We have a desktop app which runs a query against SQL server. In a particular scenario, this query was taking about 30 seconds, locking loads of other queries out and then timing out. This seemed unusual but just to check, we grabbed the SQL from sp_who2 and ran it in SSMS, it ran virtually instantly (it was returning quite a few rows).

Whatever we tried, the app was always slow and SSMS was always fast. We reverted the application to an earlier version and this ran a different query and executed quickly.

Really confusing.

What we worked out:

1) It was something to do with the query
2) SSMS wasn't doing exactly what the application was even though the query was the same

It can be hard to pull these apart until you understand what the problem is, at which point it seems kind of obvious but it also involves something called Parameter Sniffing, which is how SQL Server (and others) try to be clever when optimising your query.

The real issue here related to two things. Firstly, there was an inefficiency in the new query - there must be right? otherwise it wouldn't be slow. The second issue is that parameter sniffing was making it worse but paradoxically making SSMS hide the original problem.

What is the problem here?

The query problem starts out with the simple fact that the change does not hit a fully covering index. What happens when this occurs? It depends. If the query analyzer decides that your query will return a few rows, it will decide to do an index seek followed by a key lookup. If it decides that it will return lots of rows, it won't bothered going backwards and forwards to the clustered index but will instead do a clustered index scan.

This makes sense so the question then follows why does it appear to do something different on the app and SSMS?

This is where parameter sniffing comes in. It doesn't sound great but if you didn't compile an execution plan, then each time you ran a query, the query analyzer would have to compile it which would be a noticeable performance hit for every single select. If, however, you compile it once and keep the plan in memory, you can avoid one step and immediately ustilise the plan. The icky part is how does it decide to effectively plan for a few rows being returned and plan for lots of rows being returned? if you cache it wrongly, it will only be optimised for some types of query.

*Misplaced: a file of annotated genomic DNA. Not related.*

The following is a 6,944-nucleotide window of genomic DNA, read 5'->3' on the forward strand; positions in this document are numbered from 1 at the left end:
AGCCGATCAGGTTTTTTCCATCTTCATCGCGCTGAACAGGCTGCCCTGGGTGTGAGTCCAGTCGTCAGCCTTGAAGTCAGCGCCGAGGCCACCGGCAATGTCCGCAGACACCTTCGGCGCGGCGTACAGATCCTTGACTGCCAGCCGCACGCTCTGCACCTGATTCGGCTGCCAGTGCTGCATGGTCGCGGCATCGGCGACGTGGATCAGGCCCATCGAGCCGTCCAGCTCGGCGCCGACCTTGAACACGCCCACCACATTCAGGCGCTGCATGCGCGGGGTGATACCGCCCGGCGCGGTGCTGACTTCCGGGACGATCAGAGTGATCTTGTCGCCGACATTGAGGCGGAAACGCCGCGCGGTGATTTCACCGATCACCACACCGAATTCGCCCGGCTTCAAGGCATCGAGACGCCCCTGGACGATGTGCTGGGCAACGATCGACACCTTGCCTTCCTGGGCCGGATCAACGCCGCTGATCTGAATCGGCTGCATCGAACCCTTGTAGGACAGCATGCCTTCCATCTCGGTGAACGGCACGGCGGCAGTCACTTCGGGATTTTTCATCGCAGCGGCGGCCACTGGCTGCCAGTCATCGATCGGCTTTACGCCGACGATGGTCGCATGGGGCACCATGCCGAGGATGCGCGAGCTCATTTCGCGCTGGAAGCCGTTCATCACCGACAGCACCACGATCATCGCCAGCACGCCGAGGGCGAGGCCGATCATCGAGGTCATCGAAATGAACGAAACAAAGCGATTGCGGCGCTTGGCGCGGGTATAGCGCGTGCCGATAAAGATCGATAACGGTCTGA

In our example, the query being run can return anything from 0 to 1000s of rows so a lot to guess up front. Well quite simply, the analyzer takes the first parameter you call it with and plans around that! If the first parameter doesn't return any rows, the analyzer takes the cautious approach and plans around that. If the first parameter returns many, the query is optimised for that instead. This was the underlying issue and was fixed by applying a covering index which avoided the need to decide between key lookup or clustered index scan.

This leaves the question of why SSMS was so much faster? Quite simply, there is one setting that is different between SSMS and ADO which causes Sql Server to cache a separate plan! What plan? One that works really well with the parameter you are testing it with - in other words, SSMS can work out exactly the best plan for your scenario, use that and run very quickly.

There is only one setting that is different by default between SSMS and ADO and it is ARITHABORT. Going into the options for SSMS and disabling this by default under Query Execution=>SQL Server=>Advanced will ensure that at least you are playing on a level playing field and should be able to easily recreate the issue and see in the plan that you are doing a slow key lookup for a result set with many rows!